The National Institutes of Health’s National Eye Institute is combining two imaging techniques to see live neurons, epithelial cells and blood vessels deep in the light-sensing retina of the eye.
The two imaging techniques, called adaptive optics and angiography, could help the NEI change how eye diseases are detected and how conditions like age-related macular degeneration can be treated.
“For studying diseases, there’s no substitute for watching live cells interact. However, conventional technologies are limited in their ability to show such detail,” Johnny Tam, the study’s lead author and an investigator in the clinical and translational imaging unit at NEI, said in a press release.
Postmortem and biopsied tissues are typically used to study disease at cellular levels. However, the tissues are not ideal for watching subtle changes that happen as a disease progresses over time. The technologies that are available today also hamper imaging of retinal tissues as light passes through the cornea, lens and gel-like vitreous in the center of the eye.
Tam and the other researchers decided to use adaptive optics to deal with the distortion problems. Adaptive optics improves the resolution of optical systems by using deformable mirrors and computer algorithms, according to the NIH. The method got its start in ophthalmology in the mid-1990s.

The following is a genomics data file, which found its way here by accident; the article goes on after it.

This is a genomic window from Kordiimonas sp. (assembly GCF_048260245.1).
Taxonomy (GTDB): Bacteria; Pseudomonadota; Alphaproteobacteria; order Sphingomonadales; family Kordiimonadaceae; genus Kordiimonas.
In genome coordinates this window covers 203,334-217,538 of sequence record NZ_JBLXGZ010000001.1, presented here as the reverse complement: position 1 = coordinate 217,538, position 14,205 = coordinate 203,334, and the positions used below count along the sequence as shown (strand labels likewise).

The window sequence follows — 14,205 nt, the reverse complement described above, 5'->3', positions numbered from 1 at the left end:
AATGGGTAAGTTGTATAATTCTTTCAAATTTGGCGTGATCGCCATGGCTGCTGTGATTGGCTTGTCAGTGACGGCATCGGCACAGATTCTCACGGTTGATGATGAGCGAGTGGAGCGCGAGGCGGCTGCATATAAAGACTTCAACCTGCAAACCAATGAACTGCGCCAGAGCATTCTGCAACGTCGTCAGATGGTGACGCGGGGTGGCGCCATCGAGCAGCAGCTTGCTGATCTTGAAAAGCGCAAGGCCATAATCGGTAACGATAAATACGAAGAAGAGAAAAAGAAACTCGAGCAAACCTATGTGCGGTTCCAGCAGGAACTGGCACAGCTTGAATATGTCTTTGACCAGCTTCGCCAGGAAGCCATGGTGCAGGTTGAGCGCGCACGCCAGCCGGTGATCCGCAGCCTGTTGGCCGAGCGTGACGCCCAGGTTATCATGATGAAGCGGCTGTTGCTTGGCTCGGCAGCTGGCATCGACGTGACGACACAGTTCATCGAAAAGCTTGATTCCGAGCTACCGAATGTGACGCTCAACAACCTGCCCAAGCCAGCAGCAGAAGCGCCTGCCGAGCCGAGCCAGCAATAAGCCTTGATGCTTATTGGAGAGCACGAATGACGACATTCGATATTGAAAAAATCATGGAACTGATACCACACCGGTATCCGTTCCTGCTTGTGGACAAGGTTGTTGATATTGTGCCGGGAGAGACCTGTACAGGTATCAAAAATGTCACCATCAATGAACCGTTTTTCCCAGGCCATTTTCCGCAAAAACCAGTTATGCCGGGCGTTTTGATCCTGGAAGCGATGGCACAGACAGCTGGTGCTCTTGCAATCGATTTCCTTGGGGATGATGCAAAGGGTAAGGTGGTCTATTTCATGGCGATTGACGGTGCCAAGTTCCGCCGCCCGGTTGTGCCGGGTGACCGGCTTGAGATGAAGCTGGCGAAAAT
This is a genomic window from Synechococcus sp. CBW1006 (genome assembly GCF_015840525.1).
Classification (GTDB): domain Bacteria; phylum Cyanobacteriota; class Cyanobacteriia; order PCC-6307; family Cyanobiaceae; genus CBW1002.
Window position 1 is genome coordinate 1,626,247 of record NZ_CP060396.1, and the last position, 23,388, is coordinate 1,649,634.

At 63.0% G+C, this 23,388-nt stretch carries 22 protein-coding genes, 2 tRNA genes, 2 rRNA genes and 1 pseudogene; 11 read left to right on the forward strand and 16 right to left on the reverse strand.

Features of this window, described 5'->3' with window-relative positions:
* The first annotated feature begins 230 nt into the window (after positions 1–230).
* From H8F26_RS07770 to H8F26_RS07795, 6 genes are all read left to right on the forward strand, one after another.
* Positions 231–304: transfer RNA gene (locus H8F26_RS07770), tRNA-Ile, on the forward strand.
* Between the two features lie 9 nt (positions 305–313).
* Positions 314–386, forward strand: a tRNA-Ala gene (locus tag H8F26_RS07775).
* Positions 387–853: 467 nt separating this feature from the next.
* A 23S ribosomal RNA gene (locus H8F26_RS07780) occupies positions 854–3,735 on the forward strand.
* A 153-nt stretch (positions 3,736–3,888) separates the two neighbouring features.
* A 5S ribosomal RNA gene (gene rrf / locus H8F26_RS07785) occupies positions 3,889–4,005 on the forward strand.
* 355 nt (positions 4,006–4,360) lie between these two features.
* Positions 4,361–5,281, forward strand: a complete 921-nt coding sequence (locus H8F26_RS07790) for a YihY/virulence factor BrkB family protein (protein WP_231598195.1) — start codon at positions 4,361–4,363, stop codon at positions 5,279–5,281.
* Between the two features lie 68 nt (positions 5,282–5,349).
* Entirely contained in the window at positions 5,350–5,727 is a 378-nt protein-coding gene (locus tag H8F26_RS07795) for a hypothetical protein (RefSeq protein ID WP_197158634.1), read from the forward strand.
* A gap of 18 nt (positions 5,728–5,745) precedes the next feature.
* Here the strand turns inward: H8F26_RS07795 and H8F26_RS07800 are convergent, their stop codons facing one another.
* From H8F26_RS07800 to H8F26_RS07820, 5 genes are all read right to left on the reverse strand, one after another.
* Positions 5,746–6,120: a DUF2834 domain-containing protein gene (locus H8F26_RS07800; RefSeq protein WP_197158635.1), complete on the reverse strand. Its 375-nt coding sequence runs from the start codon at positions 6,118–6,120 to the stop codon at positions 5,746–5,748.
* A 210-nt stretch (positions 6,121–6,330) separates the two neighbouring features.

The researchers used a combination of adaptive optics and indocyanine green angiography. Indocyanine green angiography is an imaging technique that uses an injectable dye and cameras to show vessel structures and the movement of fluids in the structures. The researchers performed the study with 23 participants and found that the multimodal method allowed them to see a complex unit of cells and tissues that interact with the outermost part of the retina for the first time.
The researchers then tested the multimodal imaging technique in patients who had retinitis pigmentosa and found that there were well-preserved RPE and blood vessels in the parts of the retina where photoreceptors died.
“In the past, we have not been able to reliably asses the status of photoreceptors alongside RPE cells and choriocapillaris in the eye,” Tam said. “Revealing which tissue layers are affected in different stages of diseases – neurons, epithelial cells or blood vessels – is a critical first step for developing and evaluating targeted treatments for disease.”
The research was published in the journal Communications Biology and was funded by the Intramural Research Program at the NEI.